"I have self-doubt. I have insecurity. I have fear of failure. We all have self-doubt. You don't deny it, but you also don't capitulate to it. You embrace it. You rise above it." -Kobe Bryant
It's fine if you have an opinion about something. But if you state and can't back it up, then you are going to get jumped on, and rightfully so.
I probably could give general decending order for tournament(s) (especially limited by age) but for ease of argument they all fit in the "don't mean squat" category. The "good players" excelling in them should be expected. If they don't, there should be some concern about those players.
But in general I'm just not a "draft pick" kinda guy. I put little faith in what these guys do until I see them step on the NBA court. Although just like anyone else there are guys I like more than others (and no doubt I'm wrong just as often as I'm right).
In the end there might be correlations but I agree none of it means squat until they compete in the NBA. For every Darko there is an Adam Morrison. Success in whatever 'feeder' does not necessarily mean success in the NBA.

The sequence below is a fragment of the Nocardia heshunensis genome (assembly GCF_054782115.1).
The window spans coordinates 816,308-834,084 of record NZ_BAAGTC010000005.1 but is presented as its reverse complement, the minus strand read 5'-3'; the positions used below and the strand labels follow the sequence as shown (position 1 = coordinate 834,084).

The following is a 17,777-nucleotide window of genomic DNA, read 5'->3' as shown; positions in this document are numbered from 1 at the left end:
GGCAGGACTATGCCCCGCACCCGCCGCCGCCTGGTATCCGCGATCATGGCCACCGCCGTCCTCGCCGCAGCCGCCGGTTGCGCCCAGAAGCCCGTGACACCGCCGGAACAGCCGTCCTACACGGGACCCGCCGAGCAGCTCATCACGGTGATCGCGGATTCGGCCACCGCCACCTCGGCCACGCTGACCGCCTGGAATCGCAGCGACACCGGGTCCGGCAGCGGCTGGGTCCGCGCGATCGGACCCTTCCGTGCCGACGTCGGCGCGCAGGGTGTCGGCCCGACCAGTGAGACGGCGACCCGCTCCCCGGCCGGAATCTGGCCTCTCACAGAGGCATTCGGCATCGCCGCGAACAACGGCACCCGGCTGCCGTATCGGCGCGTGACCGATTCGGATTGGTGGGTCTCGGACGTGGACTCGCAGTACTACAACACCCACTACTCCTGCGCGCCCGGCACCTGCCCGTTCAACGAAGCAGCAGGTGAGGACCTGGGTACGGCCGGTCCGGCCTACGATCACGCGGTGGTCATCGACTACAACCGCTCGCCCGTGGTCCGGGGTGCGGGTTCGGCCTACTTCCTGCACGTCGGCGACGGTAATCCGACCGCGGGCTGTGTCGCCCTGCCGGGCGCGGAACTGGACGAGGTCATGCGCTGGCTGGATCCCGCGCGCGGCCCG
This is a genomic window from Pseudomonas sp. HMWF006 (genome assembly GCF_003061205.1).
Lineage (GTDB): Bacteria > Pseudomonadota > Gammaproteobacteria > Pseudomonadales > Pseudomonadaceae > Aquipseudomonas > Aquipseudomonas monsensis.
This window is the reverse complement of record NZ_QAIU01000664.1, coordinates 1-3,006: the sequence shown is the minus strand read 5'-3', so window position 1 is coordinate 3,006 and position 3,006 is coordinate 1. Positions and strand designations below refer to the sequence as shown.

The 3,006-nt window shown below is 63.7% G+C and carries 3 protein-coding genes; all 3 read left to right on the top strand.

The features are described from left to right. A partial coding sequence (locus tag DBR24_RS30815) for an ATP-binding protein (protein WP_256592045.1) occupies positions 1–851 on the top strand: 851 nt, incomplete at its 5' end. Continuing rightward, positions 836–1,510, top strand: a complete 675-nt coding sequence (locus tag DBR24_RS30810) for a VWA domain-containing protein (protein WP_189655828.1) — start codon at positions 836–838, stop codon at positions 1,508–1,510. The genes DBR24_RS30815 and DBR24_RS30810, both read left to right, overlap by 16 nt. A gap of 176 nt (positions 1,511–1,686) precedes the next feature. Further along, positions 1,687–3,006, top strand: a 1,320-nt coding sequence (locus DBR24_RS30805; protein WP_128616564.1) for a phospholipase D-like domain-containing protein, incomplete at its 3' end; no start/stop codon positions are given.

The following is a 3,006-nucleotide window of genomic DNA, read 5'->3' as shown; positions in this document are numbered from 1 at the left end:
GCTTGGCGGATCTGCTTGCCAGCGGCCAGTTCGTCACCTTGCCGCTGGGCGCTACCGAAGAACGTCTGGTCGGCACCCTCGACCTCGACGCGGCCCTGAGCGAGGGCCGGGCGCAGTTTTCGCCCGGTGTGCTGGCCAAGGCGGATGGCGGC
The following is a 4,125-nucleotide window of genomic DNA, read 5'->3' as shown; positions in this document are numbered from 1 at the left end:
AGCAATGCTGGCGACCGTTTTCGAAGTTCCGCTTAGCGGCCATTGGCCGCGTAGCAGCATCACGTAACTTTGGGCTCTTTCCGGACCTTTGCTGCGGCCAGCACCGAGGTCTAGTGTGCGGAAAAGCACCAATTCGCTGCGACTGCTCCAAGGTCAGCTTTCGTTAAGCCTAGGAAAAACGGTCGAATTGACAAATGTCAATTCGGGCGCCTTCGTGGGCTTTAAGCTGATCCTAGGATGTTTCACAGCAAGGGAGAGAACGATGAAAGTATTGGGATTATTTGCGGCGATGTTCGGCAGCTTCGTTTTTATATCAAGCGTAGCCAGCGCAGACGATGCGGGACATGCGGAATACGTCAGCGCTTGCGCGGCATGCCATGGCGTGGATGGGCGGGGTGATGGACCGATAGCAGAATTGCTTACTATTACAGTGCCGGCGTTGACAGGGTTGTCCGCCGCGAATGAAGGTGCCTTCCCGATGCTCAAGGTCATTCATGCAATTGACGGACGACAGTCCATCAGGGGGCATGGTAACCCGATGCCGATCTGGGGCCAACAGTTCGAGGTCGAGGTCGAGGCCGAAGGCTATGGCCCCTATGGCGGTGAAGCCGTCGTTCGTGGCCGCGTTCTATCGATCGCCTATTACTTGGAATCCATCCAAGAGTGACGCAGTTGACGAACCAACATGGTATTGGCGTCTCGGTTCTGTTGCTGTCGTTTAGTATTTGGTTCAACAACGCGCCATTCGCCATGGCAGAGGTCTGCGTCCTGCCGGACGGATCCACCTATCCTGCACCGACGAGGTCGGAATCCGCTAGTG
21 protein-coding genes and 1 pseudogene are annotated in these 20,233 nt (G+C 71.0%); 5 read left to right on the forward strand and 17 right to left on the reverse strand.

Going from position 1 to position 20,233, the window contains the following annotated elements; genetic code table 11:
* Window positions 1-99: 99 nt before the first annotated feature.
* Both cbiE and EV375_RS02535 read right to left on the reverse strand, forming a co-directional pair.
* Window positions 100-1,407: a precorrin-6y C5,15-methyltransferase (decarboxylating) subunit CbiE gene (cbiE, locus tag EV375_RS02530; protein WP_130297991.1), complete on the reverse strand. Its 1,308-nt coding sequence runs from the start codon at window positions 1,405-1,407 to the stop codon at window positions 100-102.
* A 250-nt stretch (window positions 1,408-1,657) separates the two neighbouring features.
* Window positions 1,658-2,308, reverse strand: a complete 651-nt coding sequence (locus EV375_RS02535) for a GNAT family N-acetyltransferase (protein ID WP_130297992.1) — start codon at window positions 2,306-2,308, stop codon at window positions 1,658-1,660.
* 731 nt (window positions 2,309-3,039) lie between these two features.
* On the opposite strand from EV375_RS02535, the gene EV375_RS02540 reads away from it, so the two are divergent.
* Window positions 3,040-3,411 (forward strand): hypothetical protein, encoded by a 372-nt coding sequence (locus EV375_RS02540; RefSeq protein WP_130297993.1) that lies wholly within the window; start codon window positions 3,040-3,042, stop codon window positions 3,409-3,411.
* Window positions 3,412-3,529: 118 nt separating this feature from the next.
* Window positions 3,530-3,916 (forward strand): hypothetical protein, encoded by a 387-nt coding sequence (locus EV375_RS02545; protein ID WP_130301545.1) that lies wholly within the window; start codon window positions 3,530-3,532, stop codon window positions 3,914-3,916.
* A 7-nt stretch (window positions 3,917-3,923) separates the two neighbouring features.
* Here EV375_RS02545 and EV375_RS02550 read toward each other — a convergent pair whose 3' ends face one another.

I really don't have "that strong of an opinion" on it. If you read back on my posts it was 1) a response to what I thought were inaccurate (or incomplete) comments by Apollo, 2) a mention to "take it with a grain of salt" (is that a "strong opinion"?), and 3) thinking with eBrian said it best that "anything short of playing at an extremely high if not dominating level would be a total disaster" (I thought, and always think, the exact same things with regards to all the initial top prospects going into the march madness by the way. It should never make a player, but it can always break a player.)
It was you who dragged me in with the "high expectations" comment. Its my own fault for even responding to it, that I'll admit, but don't start telling me what or how strong my opinion is after it was your sarcasm and then later Apollo's comments that kept me in the conversation.
Maybe go back and read all u19 threads... and then you'll see how "strong" my opinion is on it (actually I'll save you time, you won't see me involved in them).
Finally, and I'll leave the conversation here in fear of getting to 'strongly' opinionated for your liking. The problem with your analogy Tim... is that the "backlash" is only coming from people who THINK they know more than I do only because their OPINION couldn't possibly be wrong. Atleast thatguythere doesn't mince words when he calls me stupid, it comes off alot less arrogant that way.